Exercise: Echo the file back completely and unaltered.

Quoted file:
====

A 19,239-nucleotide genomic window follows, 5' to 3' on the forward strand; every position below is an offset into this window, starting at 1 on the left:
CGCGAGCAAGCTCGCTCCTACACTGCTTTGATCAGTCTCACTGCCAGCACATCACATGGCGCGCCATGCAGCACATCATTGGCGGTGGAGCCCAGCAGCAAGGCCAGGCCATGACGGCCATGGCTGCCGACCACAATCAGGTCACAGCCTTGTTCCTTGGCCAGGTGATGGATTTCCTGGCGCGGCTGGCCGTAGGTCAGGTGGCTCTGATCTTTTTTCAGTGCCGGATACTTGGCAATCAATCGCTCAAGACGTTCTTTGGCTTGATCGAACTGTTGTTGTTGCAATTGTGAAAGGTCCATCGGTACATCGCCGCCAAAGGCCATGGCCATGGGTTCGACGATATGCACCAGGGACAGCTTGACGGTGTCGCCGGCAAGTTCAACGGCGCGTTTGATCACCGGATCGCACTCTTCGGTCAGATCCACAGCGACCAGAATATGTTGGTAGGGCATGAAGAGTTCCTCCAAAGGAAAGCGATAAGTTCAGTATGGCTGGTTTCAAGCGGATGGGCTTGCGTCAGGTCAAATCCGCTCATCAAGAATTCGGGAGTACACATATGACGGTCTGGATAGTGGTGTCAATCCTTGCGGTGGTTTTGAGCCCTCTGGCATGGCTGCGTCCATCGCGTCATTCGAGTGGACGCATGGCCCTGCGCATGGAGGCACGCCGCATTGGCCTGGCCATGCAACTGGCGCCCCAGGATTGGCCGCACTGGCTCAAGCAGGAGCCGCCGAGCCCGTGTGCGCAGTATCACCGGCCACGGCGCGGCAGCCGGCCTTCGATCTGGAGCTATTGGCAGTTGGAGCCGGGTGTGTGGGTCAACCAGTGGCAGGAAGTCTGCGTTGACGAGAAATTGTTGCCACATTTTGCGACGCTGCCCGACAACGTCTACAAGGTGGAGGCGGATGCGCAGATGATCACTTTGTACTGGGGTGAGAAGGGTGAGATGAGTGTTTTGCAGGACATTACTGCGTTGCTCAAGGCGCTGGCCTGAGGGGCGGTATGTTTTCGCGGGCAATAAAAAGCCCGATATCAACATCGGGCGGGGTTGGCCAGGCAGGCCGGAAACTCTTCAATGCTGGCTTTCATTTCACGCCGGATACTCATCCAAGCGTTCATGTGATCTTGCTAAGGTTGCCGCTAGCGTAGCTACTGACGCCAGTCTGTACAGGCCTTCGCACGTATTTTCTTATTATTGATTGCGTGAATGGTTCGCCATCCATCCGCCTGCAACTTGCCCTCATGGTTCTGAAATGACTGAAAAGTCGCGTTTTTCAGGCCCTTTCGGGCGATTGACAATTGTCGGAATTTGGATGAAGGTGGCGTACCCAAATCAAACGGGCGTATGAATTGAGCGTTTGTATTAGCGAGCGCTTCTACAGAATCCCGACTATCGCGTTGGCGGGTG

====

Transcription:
A 19,239-nucleotide genomic window follows, 5' to 3' on the forward strand; every position below is an offset into this window, starting at 1 on the left:
CGCGAGCAAGCTCGCTCCTACACTGCTTTGATCAGTCTCACTGCCAGCACATCACATGGCGCGCCATGCAGCACATCATTGGCGGTGGAGCCCAGCAGCAAGGCCAGGCCATGACGGCCATGGCTGCCGACCACAATCAGGTCACAGCCTTGTTCCTTGGCCAGGTGATGGATTTCCTGGCGCGGCTGGCCGTAGGTCAGGTGGCTCTGATCTTTTTTCAGTGCCGGATACTTGGCAATCAATCGCTCAAGACGTTCTTTGGCTTGATCGAACTGTTGTTGTTGCAATTGTGAAAGGTCCATCGGTACATCGCCGCCAAAGGCCATGGCCATGGGTTCGACGATATGCACCAGGGACAGCTTGACGGTGTCGCCGGCAAGTTCAACGGCGCGTTTGATCACCGGATCGCACTCTTCGGTCAGATCCACAGCGACCAGAATATGTTGGTAGGGCATGAAGAGTTCCTCCAAAGGAAAGCGATAAGTTCAGTATGGCTGGTTTCAAGCGGATGGGCTTGCGTCAGGTCAAATCCGCTCATCAAGAATTCGGGAGTACACATATGACGGTCTGGATAGTGGTGTCAATCCTTGCGGTGGTTTTGAGCCCTCTGGCATGGCTGCGTCCATCGCGTCATTCGAGTGGACGCATGGCCCTGCGCATGGAGGCACGCCGCATTGGCCTGGCCATGCAACTGGCGCCCCAGGATTGGCCGCACTGGCTCAAGCAGGAGCCGCCGAGCCCGTGTGCGCAGTATCACCGGCCACGGCGCGGCAGCCGGCCTTCGATCTGGAGCTATTGGCAGTTGGAGCCGGGTGTGTGGGTCAACCAGTGGCAGGAAGTCTGCGTTGACGAGAAATTGTTGCCACATTTTGCGACGCTGCCCGACAACGTCTACAAGGTGGAGGCGGATGCGCAGATGATCACTTTGTACTGGGGTGAGAAGGGTGAGATGAGTGTTTTGCAGGACATTACTGCGTTGCTCAAGGCGCTGGCCTGAGGGGCGGTATGTTTTCGCGGGCAATAAAAAGCCCGATATCAACATCGGGCGGGGTTGGCCAGGCAGGCCGGAAACTCTTCAATGCTGGCTTTCATTTCACGCCGGATACTCATCCAAGCGTTCATGTGATCTTGCTAAGGTTGCCGCTAGCGTAGCTACTGACGCCAGTCTGTACAGGCCTTCGCACGTATTTTCTTATTATTGATTGCGTGAATGGTTCGCCATCCATCCGCCTGCAACTTGCCCTCATGGTTCTGAAATGACTGAAAAGTCGCGTTTTTCAGGCCCTTTCGGGCGATTGACAATTGTCGGAATTTGGATGAAGGTGGCGTACCCAAATCAAACGGGCGTATGAATTGAGCGTTTGTATTAGCGAGCGCTTCTACAGAATCCCGACTATCGCGTTGGCGGGTG